As outlined in the 'Technology' section, convincing companies to ditch their original design flow for something novel like domino logic is not easy. In February 2004, they entered into a deal with ATI, wherein, the technology would be used for a multitude of future ATI GPU designs. This lent them financial stability for some years. In early 2005, there were some organizational changes, with the old CEO moving into the role of a CTO, and the hiring of a new CEO. Deals with AMCC and Agere Systems followed in 2006, generating some more revenue. For AMCC, Intrinsity helped develop the Titan core based on the embedded PowerPC architecture. AMCC even invested and got some stake in the company. Business began to look up as ARM joined hands with Intrinsity to develop a FastCore version (the tag given by Intrinsity to any logic core synthesized with their Fast14 domino technology) of the Cortex-R4 called as the Cortex-R4X in 2007. Analysts expected a FastCore version of the Cortex-A8 to have very good performance too, but ARM didn't appear too interested in pursuing that line. Despite all these deals, the expenses were still high, and Intrinsity had to snag more investments. In early 2008, $31.5 million was obtained in a Series E funding round, bringing the total money raised to more than $88 million (The amount of money invested by AMCC in exchange for stake in the company isn't public).
In September 2008, Samsung went against ARM's suggestion that any semi-custom implementation of the Cortex-A8 wouldn't be faster than TI's OMAP3 version. They inked a deal with Intrinsity to develop a FastCore version of the Cortex-A8 called as the Hummingbird. In the meanwhile, Apple was also looking for a way to speed up the Cortex-A8 for their iPad. It is believed in industry circles that Samsung asked Intrinsity develop a FastCore version of the Cortex-A8 at the behest of Apple for A4, and also ended up using it for the S5PC110 / S5PV210 after splitting the cost (according to rumors). The hardening was completed in July 2009, just in time for the rest of the A4 SoC to be taped out for the iPad and the S5PC110 for the Samsung Galaxy S.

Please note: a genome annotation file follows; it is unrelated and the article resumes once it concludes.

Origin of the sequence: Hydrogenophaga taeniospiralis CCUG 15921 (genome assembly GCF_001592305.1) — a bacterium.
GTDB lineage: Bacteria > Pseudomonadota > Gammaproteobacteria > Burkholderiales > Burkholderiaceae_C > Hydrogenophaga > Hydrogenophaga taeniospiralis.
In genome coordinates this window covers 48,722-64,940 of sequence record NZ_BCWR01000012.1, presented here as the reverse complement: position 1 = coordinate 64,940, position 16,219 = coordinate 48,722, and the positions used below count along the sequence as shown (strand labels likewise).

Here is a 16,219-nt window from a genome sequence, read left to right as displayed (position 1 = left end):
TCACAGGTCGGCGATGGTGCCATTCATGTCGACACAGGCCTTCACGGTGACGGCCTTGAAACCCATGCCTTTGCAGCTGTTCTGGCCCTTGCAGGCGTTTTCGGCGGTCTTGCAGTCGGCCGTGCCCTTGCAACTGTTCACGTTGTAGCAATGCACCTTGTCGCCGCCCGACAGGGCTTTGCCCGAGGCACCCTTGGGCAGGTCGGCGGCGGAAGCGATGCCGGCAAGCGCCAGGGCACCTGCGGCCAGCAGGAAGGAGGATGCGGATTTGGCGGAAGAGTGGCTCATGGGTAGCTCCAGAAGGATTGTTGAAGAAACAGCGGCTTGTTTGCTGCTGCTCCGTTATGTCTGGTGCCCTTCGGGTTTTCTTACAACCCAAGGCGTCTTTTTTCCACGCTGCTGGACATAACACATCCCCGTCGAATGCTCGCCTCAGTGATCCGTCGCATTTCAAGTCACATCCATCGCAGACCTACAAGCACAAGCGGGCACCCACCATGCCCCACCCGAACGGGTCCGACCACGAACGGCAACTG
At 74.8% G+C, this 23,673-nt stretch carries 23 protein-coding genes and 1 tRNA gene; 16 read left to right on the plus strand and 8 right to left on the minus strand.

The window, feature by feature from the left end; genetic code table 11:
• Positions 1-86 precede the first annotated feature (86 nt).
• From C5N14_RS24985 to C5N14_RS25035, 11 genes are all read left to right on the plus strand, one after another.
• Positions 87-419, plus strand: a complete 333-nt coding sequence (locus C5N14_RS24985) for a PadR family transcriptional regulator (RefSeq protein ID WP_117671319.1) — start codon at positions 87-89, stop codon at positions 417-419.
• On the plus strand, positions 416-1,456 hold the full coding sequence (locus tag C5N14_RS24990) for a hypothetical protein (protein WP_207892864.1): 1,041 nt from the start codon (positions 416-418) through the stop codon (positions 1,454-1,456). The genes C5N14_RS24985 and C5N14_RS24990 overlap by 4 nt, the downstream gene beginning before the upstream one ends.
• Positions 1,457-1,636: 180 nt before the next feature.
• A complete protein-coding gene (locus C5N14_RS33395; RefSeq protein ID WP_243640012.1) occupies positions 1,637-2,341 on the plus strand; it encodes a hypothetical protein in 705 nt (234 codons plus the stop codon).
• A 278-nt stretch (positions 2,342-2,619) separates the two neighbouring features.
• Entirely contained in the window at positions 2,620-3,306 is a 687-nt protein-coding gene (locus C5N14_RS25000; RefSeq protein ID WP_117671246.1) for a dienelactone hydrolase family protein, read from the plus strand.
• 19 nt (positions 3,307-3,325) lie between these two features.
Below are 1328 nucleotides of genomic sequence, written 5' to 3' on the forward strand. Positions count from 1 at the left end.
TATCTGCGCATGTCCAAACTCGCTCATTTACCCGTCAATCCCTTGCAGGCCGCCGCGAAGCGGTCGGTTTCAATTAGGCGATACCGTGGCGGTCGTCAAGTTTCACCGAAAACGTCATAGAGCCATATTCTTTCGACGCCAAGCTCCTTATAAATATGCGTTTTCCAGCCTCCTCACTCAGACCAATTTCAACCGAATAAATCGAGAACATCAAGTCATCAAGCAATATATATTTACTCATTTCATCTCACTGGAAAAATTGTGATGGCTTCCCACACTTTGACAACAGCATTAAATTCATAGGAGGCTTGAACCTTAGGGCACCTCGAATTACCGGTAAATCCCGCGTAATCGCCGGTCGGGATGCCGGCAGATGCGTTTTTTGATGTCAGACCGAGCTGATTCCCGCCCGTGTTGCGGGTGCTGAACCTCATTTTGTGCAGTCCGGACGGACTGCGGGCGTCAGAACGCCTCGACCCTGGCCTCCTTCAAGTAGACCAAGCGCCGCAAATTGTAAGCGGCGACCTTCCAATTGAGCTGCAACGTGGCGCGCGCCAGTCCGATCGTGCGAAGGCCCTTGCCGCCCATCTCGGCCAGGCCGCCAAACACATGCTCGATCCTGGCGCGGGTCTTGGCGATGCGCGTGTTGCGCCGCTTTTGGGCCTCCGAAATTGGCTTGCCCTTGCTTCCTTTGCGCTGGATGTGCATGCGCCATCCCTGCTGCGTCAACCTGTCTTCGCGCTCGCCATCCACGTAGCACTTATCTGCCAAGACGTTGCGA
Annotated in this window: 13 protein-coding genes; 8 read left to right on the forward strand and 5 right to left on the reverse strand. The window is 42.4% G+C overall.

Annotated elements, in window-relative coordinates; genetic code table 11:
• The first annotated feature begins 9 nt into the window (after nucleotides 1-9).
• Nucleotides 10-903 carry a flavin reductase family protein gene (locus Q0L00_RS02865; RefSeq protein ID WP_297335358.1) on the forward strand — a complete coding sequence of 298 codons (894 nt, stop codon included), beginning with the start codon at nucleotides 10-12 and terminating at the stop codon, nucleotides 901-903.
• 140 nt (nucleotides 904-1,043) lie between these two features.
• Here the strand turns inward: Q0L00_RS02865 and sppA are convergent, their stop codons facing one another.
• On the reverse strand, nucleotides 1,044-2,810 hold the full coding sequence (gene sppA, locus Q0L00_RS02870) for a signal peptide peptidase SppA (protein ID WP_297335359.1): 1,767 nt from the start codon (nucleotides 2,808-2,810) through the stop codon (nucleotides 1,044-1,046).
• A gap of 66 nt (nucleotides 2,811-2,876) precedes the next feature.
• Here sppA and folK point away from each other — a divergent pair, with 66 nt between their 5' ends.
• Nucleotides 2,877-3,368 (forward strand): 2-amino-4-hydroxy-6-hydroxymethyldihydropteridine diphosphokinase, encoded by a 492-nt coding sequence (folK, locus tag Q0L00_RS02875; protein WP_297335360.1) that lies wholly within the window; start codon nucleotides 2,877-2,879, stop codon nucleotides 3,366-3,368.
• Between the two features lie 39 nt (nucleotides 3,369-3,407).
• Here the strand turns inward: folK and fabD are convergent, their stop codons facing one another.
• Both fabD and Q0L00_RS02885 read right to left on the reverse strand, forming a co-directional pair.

Intrinsity also raised $4 million in late January 2010 from 11 different investors, bringing the total amount raised by the company closer to the $100 million mark. The LinkedIn page for Intrinsity suggests that they had around 120 people at the time of acquisition. For such a company, $4 million is barely sufficient for a quarter's expenses. It must have been known at that point of time that the company was fast running out of cash and would need to be sold. The above timeline also indicates that Intrinsity had to keep hunting for investment and was never able to sustain profits for long. The LinkedIn page of one of Intrinsity's employees indicates 'Controller at Intrinsity (Assets Acquired by Apple Computer)' in the 'Past Experience' section. It is believed that 'asset acquisition' is different from a straightforward 'acquisition' in the sense that it is more of a 'fire sale' rather than a purchase based on the true valuation of the company's technology. This is not surprising, considering the fact that Intrinsity's financial position appears to have been precarious in January 2010. All these tend to make some people in the industry believe that Apple could have got hold of the company by offering them a rock-bottom price. This, they suggest, may also be the reason why Intrinsity wouldn't want the purchase price made public, as it would show their investors as well as the value of their technology in poor light.
While introducing the iPad in January 2010, Steve Jobs specifically commented on A4 as the best and most complicated chip Apple had ever designed. Industry watchers were skeptical when it became obvious that the A4 was just a SoC hooking up various IPs available from different companies. Once it became evident that Apple had indeed purchased Intrinsity, Steve Jobs's claim began to make more sense. In effect, Apple had developed their most advanced silicon to date!